|Duits, Leeg Duits|
|Region||New Jersey, New York, United States|
New York Dutch
|Extinct||Early 20th century|
|Latin (Dutch alphabet)|
Jersey Dutch language area
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|Low Saxon dialects|
|West Low Franconian dialects|
|East Low Franconian dialects|
Jersey Dutch (Duits) was a Dutch dialect formerly spoken in and around the counties of Bergen and Passaic in New Jersey from the late 17th century until the early 20th century. It evolved in one of the two Dutch-speaking enclaves that remained for over two centuries after the dissolution of Dutch control in North America, the other (around Albany, New York) giving rise to Mohawk Dutch. It may have been a partial creole language[failed verification] based on Zeelandic and West Flemish Dutch dialects with English and possibly some elements of Lenape.
The Jersey Dutch language was spoken by the Jersey Dutch, the descendants of New Netherlanders who settled in Bergen, New Netherland, in 1630, and by Black slaves and free people of color also residing in that region, as well as the American Indian people known as the Ramapough Lenape Nation.
The term "Dutch" originally referred to all Germanic language speakers. The English settlers referred to the Dutch language spoken by the New York and Jersey Dutch as low Dutch (Dutch: laag duits), and the language spoken by the Pennsylvania Dutch in Pennsylvania as high Dutch (German: hochdeutsch).
By the mid-eighteenth century, according to one estimate, up to 20% of the population of the areas of New Jersey with "a strong Dutch element" were enslaved people. Blacks who grew up in insular Dutch communities (such as Sojourner Truth) were raised speaking the Dutch language, or adopted it later in life, to speak both with their white Dutch-descendant counterparts and with each other. Some Blacks during this period spoke Dutch as their primary or only language, and for some knowing the language was a point of pride:
"They were Dutch and proud of it. I can remember my Aunt Sebania telling me about her great-grandmother, a stern old lady who both spoke and understood English, but who refused to speak it except in the privacy of her home. In public she spoke Dutch, as any proper person should do, a dignified language."
Some contemporary reports from white speakers of Jersey Dutch reported a distinct variety of the language unique to the Black population, which they called negerduits ("Negro Dutch", not to be confused with the Dutch creole Negerhollands). This term was used both for the speech of the Ramapough (a distinct community of Black, white, and Lenape descent), and of other Blacks in Bergen County.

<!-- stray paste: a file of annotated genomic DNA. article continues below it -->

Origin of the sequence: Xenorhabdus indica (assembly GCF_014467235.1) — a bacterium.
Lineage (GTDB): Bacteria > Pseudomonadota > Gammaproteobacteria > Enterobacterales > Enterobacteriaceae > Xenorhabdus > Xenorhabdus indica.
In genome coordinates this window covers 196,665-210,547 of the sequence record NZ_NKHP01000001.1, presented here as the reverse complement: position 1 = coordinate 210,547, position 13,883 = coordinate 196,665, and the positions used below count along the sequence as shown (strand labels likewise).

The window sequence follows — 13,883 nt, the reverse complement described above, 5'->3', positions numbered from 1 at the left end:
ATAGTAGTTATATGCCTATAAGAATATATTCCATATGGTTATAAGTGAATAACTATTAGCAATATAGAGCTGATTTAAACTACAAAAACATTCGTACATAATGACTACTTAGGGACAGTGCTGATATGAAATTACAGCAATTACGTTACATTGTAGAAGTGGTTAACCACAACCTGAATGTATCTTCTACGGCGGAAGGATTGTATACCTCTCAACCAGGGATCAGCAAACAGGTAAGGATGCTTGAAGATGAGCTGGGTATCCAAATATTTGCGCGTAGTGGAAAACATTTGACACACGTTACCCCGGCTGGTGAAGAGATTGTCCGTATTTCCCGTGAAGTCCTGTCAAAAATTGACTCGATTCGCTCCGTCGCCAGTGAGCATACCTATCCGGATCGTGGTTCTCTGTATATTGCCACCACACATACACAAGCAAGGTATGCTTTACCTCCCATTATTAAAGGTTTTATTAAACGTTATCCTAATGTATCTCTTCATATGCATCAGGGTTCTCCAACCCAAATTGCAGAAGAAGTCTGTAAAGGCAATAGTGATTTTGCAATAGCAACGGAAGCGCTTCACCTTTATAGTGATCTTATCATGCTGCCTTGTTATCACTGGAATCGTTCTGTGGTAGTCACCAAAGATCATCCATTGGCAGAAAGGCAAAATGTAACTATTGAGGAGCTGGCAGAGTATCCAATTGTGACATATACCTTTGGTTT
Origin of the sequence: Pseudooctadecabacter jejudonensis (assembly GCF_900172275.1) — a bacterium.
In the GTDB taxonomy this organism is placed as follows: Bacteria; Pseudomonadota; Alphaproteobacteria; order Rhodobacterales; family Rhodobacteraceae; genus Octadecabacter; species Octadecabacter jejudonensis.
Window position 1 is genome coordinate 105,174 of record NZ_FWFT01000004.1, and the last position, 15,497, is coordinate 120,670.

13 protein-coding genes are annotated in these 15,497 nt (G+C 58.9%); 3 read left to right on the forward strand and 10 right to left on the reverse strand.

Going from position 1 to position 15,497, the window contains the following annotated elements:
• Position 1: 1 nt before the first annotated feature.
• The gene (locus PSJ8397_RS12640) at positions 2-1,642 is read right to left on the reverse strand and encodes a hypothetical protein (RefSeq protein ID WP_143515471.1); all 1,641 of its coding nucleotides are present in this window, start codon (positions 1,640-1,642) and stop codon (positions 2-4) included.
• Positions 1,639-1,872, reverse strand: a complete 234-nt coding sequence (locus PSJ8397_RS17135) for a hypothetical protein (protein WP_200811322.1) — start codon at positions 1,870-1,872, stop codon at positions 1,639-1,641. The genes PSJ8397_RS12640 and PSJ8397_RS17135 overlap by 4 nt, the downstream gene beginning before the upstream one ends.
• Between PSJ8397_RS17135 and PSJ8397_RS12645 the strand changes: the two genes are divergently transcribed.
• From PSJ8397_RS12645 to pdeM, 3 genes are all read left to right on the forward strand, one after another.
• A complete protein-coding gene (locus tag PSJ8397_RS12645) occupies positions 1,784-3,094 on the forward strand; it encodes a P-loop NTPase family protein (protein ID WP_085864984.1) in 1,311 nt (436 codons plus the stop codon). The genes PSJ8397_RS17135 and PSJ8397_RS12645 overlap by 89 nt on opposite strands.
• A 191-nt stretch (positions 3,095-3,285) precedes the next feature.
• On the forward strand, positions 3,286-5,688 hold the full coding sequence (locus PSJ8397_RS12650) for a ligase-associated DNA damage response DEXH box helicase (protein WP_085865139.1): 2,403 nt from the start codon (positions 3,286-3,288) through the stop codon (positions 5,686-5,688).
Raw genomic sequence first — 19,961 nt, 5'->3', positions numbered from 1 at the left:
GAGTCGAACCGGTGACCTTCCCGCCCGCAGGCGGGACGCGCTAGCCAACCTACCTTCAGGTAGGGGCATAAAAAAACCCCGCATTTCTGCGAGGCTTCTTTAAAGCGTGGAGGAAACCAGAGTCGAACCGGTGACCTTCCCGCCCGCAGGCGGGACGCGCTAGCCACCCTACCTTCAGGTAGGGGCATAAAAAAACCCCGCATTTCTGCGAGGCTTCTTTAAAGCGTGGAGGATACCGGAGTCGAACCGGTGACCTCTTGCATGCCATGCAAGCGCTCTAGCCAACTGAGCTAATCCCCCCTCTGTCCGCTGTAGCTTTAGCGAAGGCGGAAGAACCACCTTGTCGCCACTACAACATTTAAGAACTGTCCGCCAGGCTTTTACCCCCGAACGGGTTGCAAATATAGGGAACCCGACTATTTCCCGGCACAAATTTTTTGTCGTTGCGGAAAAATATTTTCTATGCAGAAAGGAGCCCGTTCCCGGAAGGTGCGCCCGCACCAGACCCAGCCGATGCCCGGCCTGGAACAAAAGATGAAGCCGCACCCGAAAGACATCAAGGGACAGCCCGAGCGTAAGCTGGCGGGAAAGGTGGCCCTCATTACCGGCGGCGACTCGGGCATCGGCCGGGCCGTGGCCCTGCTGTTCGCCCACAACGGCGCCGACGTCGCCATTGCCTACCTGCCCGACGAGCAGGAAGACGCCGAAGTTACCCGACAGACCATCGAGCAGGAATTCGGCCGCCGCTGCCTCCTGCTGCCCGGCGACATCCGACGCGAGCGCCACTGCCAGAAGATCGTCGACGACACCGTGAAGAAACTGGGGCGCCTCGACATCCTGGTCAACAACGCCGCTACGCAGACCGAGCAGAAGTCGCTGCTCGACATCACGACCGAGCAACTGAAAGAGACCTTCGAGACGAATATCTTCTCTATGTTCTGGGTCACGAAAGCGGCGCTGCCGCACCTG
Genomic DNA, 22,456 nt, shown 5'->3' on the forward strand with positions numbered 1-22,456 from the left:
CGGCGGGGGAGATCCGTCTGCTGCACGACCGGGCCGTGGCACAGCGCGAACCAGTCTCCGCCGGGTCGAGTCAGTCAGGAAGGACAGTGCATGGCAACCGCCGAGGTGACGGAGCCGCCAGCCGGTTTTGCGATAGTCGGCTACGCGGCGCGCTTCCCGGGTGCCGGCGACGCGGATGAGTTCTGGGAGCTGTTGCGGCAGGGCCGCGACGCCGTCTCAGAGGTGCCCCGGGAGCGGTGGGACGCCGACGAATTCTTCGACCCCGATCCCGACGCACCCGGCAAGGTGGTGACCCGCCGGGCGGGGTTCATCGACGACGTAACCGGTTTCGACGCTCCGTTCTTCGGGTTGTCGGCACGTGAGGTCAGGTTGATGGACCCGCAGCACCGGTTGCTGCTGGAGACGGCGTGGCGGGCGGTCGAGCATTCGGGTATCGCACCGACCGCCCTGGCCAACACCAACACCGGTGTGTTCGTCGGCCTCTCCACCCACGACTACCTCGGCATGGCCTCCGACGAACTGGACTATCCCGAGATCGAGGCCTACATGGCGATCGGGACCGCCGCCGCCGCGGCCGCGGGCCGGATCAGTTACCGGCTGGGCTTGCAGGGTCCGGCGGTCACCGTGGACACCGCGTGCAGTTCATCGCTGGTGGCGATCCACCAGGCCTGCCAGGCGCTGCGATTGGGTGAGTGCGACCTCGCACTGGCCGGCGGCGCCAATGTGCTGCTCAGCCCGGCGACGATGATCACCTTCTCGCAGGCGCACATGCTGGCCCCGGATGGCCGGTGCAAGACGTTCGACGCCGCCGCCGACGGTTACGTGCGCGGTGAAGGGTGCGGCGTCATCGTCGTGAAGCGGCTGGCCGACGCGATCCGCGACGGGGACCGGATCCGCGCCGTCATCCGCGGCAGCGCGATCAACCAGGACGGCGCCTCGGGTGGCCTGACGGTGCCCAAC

However, as attestation of Jersey Dutch from Black and Ramapough speakers is scarce, scholars disagree whether negerduits can be considered a distinct variety. Sojourner Truth's Dutch, for example, was described by her owner's daughter around 1810 as "very similar to that of the unlettered white people of her time." The only contemporaneous linguistic treatment of Jersey Dutch draws primarily on the speech of three white Jersey Dutch speakers and one Ramapough speaker, and notes phonetic, syntactic, and lexical differences between the two groups.
The vowel system of Jersey Dutch differs markedly from Standard Dutch, as well as from the Dutch dialects from which it derives, perhaps due to the influence of American English. The following chart is based on the speech of two white Jersey Dutch speakers recorded in 1910 and 1941 respectively. Parentheses "indicate that the vowel is attested in few forms."
|Diphthongs||ai̯ (æi̯) ɛu̯ (œːu̯) aːu̯|
Jersey Dutch consonants are largely the same as those of Standard Dutch, with a few exceptions.
An example of Jersey Dutch, transcribed in 1913, spoken by Matthew Hicks of Mahwah, the white sexton of a Dutch church.
De v'lôrene zön:
En kääd’l had twî jongers; de êne blêv täus;
de andere xöng vôrt f’n häus f’r en stât.
Hāi wāz nît tevrêde täus en dârkîs tû râkni ārm.
Hāi doǵti ôm dāt täus en z’n vâders pläk.
Tû zāide: äk zāl na häus xâne. Māin vâder hät plänti.
Below is a word-by-word translation of the Jersey Dutch quote, rather than a fluent Dutch rendering.
De verloren zoon:
Een man had twee jongens; de ene bleef thuis;
de andere ging voort van huis voor een vermogen.
Hij was niet tevreden thuis en daardoor toen raakte arm.
Hij dacht aan dat thuis en zijn vaders plek.
Toen zei hij: ik zal naar huis gaan. Mijn vader heeft overvloed.
The prodigal son:
A man had two sons; the one stayed at home;
the other went abroad from home to make his fortune.
He was not content at home and therefore then he became poor.
He thought about it at home and his father’s place.
Then said: I shall go home. My father has plenty.